April 18, 2009

Time and the Brain

This is part 4 of 5 in the series Brain - Time - Music - Computing.
Previous: Time and Perception
Next: Time in Computation

If the flow of MWT is immutable, the human brain hardly perceives it as such. Gooddy, in his book Time and the Nervous System [3], distinguishes between Personal Time (PT) and Government Time (GT). The former marks the flow of time (MWT) as perceived by the individual brain; the latter refers to the passage of time as measured by a collectively recognized reference clock, from the brain’s perspective an external synchronization device to MWT. Alteration in the perception of time, of the flow of one’s PT, occur within the perceiving agent’s mind.

Fraisse emphasizes the necessity to separate the perception of duration, which takes place in the psychological present, and the estimation of duration which “takes place when memory is used either to associate a moment in the past with a moment in the present or to link two past event” [2]. Memory frees the mind from the continuous, irreversible flow of MWT. The mind can manipulate memories, events taken out of MWT, and place them in flows of time, that extend in the past and future (including the flow of MWT). Gooddy captures this ability in his observation that “the [human] brain is the place or mechanism or medium by which time is converted into space and space into time.”

Musical tasks constantly engage the ability of the brain to move information in and out of the flows of times (going back and forth between time and space): memorizing a piece of music, performing it from memory, writing a piece of music as a score, performing a piece of music from a score. A musical notation system affords spatial representation of the perception of time through music; a performance is the re-creation of this perception from its spatial representation. The goal of a music notation system that effectively supports total communication between the composer and the performer remains elusive. Technology relatively recently afforded exact recording and recreation of performances. But a recording only captures one single, permanently frozen, physical manifestation of the musical material, with no place for re-creation or re-interpretation. The recording is super-naturally faithful to the performance, but does not explicitly encode, nor allows the full recovery of, the full depth of intent of the source material. Furthermore, the exactness of the reproduction is not necessarily a significant, or desirable, feature from the listener’s point of view. The human brain is approximate; memory is event-based and selective. Each experience, each performance are different, and bring the prospect of renewed excitement to the listening brain. Successive re-experiences of a recording only remain interesting to a listener as long as she herself keeps changing from the experience.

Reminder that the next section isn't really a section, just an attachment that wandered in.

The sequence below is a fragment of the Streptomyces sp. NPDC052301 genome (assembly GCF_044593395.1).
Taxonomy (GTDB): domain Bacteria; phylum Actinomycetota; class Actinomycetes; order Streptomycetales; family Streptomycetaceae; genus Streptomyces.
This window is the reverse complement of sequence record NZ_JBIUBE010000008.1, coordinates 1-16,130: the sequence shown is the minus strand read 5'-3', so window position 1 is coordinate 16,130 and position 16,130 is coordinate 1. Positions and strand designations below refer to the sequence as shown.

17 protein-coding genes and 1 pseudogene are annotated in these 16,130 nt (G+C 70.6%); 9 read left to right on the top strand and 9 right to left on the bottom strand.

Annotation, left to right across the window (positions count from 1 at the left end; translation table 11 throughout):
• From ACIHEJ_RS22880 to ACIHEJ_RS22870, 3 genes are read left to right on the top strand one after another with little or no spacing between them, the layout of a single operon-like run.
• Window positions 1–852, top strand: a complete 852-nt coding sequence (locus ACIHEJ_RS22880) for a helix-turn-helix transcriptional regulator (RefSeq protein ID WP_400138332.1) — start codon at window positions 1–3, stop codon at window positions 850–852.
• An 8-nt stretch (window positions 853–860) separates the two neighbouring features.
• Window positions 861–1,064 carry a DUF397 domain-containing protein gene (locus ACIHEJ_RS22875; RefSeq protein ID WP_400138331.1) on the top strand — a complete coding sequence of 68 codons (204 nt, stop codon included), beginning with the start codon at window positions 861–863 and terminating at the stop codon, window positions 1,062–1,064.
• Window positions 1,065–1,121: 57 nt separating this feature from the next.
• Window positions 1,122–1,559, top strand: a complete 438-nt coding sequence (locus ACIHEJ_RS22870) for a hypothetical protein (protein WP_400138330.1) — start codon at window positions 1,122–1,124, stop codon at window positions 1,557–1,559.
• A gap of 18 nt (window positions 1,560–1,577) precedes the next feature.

Considerations about the nature and meaning of notation extend to the performing arts, such as dance and theater, and beyond. The thinking brain in MW finds itself in a constant struggle between the desire to stop time and the necessity to live (and experience) in the present. Bamberger has studied extensively the evolution of the spatialization (notation) of temporal patterns (rhythms) during child development. She reflects [1]:
We necessarily experience the world in and through time. How and why, then, do we step off these temporal action paths to selectively and purposefully interrupt, stop, and contain the natural passage of continuous actions/events?

How do we transform the elusiveness of actions that take place continuously through time, into representations that hold still to be looked at and upon which to reflect?

Perhaps the very notion of complexity lies in engaging the resilient paradoxes that emerge when we confront the implications of our static, discrete symbolic conventions with our immediate experience of always “going on.”
The ability to control the flow of one’s PT allows the brain to take temporal experiences out of the immutable flow of MWT, contemplate or otherwise manipulate these experiences outside of MWT, and later re-create them in the flow of MWT. This ability enables individuals to adapt, learn, generalize, create. Without it, symbolic thought would be impossible, or at least completely detached from, and therefore irrelevant to, life in MW.

[1] Jeanne Bamberger. Evolving meanings: Revisiting Luria and Vygotsky. In G. O. Mazur, editor, Thirty Year Commemoration to the Life of A. R. Luria. Semenenko Foundation, New York, 2008.
[2] Paul Fraisse. Perception and estimation of time. Annual Review of Psychology, 35:1–36, 1984.
[3] William Gooddy. Time and the Nervous System. Praeger Pub, 1988.

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